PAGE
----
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Equal under law, but not in the staffroom

Prejudice against gays and lesbians is rife in schools because teachers are unwilling to face up to it, says Jaye Richards

AS we congratulate ourselves on the completion of a hard year's work, perhaps we can spare a thought for some of the things we didn't learn at our teacher education institutions - real issues of equality and discrimination.

For while multicultural and anti-racist educational themes are given their rightful place in the training college curriculum, and in school policies, other minorities represented among both staff and pupils are ignored or, at best, brushed under the carpet. I am referring to those of us who identify as gay and lesbian (some 11 per cent of the population, if the figures from the campaign group Stonewall are accurate), and have to deal with the rampant heterosexism that still permeates Scottish schools today.

While we now have legislation to outlaw discrimination on the grounds of sexuality, why is it that education has failed to move with the times? A brief look at any of the textbooks in use in today's classrooms will present a picture of every family, of every relationship, and even of every individual, as avowedly heterosexual, with barely a mention of the alternatives (and that's just the good books).

If anyone said something like this to the disabled or aged or folks of ethnic origin, they'd be strung up by the metaphoric thumbnails . . . and rightly so. Why then in the 21st century with an equality agenda very much on the march, do we still run shy of recognising and indeed celebrating diversity in sexuality in Scottish schools? Clause 2A still casts a shadow over much of our teaching, even after its repeal, championed by a courageous Wendy Alexander. In fact, this grubby excuse for legislation never prevented teachers from discussing sexuality in classrooms. It placed a duty on local authorities to prevent the promotion of homosexuality as a "pretended family relationship".

Well, it's certainly not a pretended family for me and my partner, my children, and the many single-sex family units across the country. So promote it as an actual family relationship that is just as valid as any church or state-sanctioned marriage. Where's the problem? In schools - that's where many of the prejudices in today's society are learned and encouraged.

While we rightly clamp down on racist bullying, where are the initiatives to deal with homophobia, in the playground and, for that matter, in the staffroom? I have lost count of the times I have heard slang words for gays and lesbians being used as insults and I am fed up with having my relationships reduced to the status of breaktime catcalling.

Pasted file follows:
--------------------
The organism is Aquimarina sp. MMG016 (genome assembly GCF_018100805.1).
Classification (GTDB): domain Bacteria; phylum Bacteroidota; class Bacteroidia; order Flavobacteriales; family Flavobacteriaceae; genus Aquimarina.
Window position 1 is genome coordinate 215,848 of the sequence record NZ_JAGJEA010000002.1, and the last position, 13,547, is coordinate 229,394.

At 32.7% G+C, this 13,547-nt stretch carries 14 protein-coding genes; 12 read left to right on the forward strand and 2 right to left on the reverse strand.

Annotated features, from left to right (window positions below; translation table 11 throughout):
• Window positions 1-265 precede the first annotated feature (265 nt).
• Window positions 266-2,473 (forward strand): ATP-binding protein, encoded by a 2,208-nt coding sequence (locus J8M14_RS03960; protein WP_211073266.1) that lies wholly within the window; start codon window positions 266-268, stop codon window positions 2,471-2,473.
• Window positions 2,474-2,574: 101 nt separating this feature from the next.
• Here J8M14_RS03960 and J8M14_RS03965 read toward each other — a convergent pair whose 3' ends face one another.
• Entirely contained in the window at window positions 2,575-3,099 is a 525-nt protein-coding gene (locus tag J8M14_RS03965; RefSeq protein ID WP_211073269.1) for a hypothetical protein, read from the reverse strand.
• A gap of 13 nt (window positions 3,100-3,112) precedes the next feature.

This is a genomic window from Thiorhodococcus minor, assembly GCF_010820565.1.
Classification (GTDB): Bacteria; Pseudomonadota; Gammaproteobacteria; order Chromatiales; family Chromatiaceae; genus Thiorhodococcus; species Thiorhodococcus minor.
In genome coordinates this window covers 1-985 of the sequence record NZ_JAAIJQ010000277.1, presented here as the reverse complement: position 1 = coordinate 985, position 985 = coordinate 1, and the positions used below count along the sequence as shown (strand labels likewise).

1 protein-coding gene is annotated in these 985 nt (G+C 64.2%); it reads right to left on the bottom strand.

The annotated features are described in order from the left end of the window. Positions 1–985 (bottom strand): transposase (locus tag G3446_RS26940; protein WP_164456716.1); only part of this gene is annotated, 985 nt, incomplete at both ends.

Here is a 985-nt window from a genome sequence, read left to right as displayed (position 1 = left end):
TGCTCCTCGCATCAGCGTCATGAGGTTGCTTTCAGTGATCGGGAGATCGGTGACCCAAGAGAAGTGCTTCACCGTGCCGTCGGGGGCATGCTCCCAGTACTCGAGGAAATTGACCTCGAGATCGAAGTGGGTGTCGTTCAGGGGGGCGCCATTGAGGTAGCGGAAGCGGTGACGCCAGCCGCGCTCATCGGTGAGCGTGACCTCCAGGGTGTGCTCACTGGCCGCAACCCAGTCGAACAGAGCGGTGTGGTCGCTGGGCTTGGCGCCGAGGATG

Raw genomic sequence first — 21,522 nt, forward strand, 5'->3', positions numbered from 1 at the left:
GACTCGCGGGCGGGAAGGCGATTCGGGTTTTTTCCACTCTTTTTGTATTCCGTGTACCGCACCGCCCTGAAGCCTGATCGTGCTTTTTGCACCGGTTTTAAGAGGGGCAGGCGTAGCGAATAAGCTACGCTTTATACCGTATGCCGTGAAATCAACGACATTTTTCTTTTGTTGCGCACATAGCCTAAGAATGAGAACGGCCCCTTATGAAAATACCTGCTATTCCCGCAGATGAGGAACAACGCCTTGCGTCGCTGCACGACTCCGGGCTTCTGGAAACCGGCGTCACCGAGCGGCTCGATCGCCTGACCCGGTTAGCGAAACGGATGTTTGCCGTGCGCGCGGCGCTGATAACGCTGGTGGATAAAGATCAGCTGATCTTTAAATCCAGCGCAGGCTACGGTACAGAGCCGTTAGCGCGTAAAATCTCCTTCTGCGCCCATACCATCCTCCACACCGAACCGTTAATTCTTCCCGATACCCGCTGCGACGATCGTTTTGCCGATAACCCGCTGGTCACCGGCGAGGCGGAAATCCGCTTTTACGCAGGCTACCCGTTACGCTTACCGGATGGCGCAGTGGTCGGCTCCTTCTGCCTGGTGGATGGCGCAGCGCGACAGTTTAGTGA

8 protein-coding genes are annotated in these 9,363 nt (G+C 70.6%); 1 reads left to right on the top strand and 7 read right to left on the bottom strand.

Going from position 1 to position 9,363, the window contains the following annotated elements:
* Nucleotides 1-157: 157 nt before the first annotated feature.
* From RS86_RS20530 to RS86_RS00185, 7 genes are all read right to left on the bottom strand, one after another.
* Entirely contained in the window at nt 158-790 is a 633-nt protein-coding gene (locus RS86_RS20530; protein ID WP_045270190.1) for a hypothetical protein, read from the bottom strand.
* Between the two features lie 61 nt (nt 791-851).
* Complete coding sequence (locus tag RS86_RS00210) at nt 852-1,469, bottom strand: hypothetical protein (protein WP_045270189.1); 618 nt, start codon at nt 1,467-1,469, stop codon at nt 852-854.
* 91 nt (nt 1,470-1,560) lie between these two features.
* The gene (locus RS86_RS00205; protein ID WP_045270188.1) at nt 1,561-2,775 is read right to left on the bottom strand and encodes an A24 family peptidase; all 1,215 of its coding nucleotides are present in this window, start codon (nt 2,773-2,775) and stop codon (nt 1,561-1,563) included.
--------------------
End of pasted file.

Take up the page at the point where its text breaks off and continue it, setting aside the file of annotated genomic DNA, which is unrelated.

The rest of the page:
So what do we do? The "healthy respect" project needs to be rolled out nationwide for a start. This encourages dialogue about all types of sexual relationships and gives non-judgmental advice to young people about their sexual health. Last year, Greater Glasgow Health Board published the results of a research project which looked at the needs of young gay, lesbian and bisexual people in Glasgow. Among other things, the survey found that most did not think their school was welcoming, with 41 per cent of young women and 57 per cent of young men saying they had experienced harassment and discrimination. One young man commented: "I can get called a poof and the teachers won't do anything, but if I'm called like a Paki . .

. they will do something obviously."

As teachers, we can play a bigger part. The Scottish Executive leaflet advising parents states that all pupils will have had the chance to discuss issues surrounding awareness of sexual orientation by the time they reach senior school. So let us seize the moment and ensure that relationships are presented in a balanced and equal manner.

Point out the imbalance when you come across it in textbooks and course materials. And please, please, remember that the young people we will be teaching next August, even if they do not identify as gay or lesbian, will have mums and dads, brothers and sisters, uncles and aunts, cousins, friends, and friends of family who do identify this way.

And as for that new member of staff sitting next to you, well we don't all wear big signs.

Finally, the survey discovered something else. Young gay and lesbian people are between six and 11 times more likely to attempt suicide. This is an area where skills, compassion, care and respect can make a real difference to young people's lives. You know it makes sense.

Jaye Richards is about to start her probationary year as a biology teacher in East Dunbartonshire.

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